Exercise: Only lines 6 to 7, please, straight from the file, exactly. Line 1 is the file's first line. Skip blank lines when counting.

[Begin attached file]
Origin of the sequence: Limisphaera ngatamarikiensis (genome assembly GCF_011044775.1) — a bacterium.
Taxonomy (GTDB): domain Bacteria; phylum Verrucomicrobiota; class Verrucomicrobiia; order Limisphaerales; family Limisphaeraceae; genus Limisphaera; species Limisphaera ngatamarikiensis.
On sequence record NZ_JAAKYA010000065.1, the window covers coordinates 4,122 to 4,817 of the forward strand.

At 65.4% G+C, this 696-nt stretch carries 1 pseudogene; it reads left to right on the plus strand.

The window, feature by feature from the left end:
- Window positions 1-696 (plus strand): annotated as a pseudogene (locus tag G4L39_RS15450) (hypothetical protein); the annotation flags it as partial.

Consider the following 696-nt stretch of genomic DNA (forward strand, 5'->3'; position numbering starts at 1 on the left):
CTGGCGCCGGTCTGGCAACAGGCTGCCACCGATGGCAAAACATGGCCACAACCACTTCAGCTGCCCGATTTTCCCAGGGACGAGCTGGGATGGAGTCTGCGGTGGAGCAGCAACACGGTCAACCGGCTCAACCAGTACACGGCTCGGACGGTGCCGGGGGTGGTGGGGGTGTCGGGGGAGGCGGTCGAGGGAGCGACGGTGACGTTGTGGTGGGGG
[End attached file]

- Window positions 1-696 (plus strand): annotated as a pseudogene (locus tag G4L39_RS15450) (hypothetical protein); the annotation flags it as partial.

Consider the following 696-nt stretch of genomic DNA (forward strand, 5'->3'; position numbering starts at 1 on the left):